Wednesday, February 23, 2011

Cheer Up Sleepy Jean: The Deep Philosophyical Underpinnings of the Monkees

by Juliet

I know what you’re thinking. This blog post should have been in the religion section.

No? All right, maybe you're thinking that Juliet is FAR too young to have listened to The Monkees as a child. And you're right, of course -- they were before my time.

But I’ve always been out of step. When my older sisters went on to listen to Abba and the Bee Gees and the Eagles and Journey on the stereo, I inherited the Close-n-Play record player along with their discarded albums -- the Monkees among them.

(I still insist I am a better person for having skipped right over some of the hits of the late 70s. If I never have to hear Hotel California EVER again in my life I'll die happy.)

But The Monkees...these guys were a revelation. The spoke about Real Issues, like suburban angst. I give you Exhibit One: Pleasant Valley Sunday. Just listen to those lyrics for a moment. Rows of houses that are all the same, and no one seems to care.

This was heavy stuff for someone who happened to live in such a house.

Later one of my sisters, in a fit of pique and older-sibling piousness, pointed out that The Monkees were a soulless group put together by corporate forces to make money. It didn’t matter.

I closed and played the Close-n-Play and listened, glassy-eyed and mouth agog, to
Zor and Zam. Remember that one? There are these two kings, see, the King of Zor and the King of Zam, and they called for a war...But nobody came.

I’ll give you a moment to really think that one through. What if everyone saw through all the war stuff and just didn't go? My best friend Diane and I pondered this for days. We couldn't believe no one had thought of it before. We could have saved the country from the debacle of Viet Nam, if only we'd been older and had our Monkees albums tucked under our arms.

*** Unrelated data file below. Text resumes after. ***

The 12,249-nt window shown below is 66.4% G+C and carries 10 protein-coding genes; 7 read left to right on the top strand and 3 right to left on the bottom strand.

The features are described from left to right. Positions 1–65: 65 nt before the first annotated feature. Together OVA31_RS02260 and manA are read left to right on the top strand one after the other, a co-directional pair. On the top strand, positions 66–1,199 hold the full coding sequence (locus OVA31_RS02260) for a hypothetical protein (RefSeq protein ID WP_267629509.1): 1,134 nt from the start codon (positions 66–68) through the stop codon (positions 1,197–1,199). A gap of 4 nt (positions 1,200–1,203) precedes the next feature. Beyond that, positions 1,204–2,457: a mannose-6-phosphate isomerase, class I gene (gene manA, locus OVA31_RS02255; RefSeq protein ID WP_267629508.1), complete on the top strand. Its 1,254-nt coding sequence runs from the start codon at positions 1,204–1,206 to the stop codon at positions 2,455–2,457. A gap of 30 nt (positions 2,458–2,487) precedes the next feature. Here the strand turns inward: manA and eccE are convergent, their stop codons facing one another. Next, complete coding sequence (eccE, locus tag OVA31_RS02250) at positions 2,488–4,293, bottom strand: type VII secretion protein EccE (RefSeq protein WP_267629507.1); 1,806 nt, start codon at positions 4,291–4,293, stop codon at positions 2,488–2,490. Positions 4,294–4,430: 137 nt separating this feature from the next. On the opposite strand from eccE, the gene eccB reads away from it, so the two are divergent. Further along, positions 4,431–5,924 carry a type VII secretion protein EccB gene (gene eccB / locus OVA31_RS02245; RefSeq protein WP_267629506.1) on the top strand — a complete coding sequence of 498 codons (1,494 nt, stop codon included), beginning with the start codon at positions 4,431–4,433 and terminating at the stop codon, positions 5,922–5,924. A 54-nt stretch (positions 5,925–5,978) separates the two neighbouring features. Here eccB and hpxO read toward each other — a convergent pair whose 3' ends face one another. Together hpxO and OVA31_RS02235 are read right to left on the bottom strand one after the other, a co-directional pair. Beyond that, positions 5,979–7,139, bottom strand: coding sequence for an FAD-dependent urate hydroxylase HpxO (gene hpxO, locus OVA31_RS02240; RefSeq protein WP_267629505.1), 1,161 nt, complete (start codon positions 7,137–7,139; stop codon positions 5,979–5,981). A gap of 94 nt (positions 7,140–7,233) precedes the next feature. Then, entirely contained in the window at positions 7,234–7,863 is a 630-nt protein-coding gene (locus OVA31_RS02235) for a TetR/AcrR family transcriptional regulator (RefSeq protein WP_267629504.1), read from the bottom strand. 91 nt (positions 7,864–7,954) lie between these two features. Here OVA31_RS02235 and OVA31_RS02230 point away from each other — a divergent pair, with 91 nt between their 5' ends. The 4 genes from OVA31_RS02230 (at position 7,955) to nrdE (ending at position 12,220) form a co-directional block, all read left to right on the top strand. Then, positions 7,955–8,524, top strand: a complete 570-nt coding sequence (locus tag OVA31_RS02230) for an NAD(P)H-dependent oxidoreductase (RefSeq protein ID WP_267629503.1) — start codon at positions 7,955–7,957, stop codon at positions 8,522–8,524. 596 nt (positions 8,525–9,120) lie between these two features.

Of course the Partridge family had David Cassidy, and he was cute, so I watched the show without fail. But their music somehow lacked the…gravitas of The Monkees. (Recently I was told the Mondrian-inspired Partridge family bus was bought by porn producers. Can't wait to see what they do with it.)

The Beatles were classic, of course, but even my sheltered twelve-year-old mind could tell they were often referencing drugs and/or sex, which made me uneasy. The Monkees kept it in the comfort zone. They spoke about middle class ennui and the stultifying air of the suburbs. They spoke about how we should all have fun and be nice to each other. They spoke to my soul.

Years later I confided the secret Monkees fetish to my then-husband, and he decided this accounted for my absolute lack of sense when it came to anything political. I insisted people should grow up and be polite to each other, and then at least we'd have something to build on. He pointed out that the world was motivated by money, pure and simple. The marriage didn't last all that long.

Ah well. Guess I'm just a Daydream Believer.


Terri Thayer said...

I was too old, um, too cool, to like the Monkees.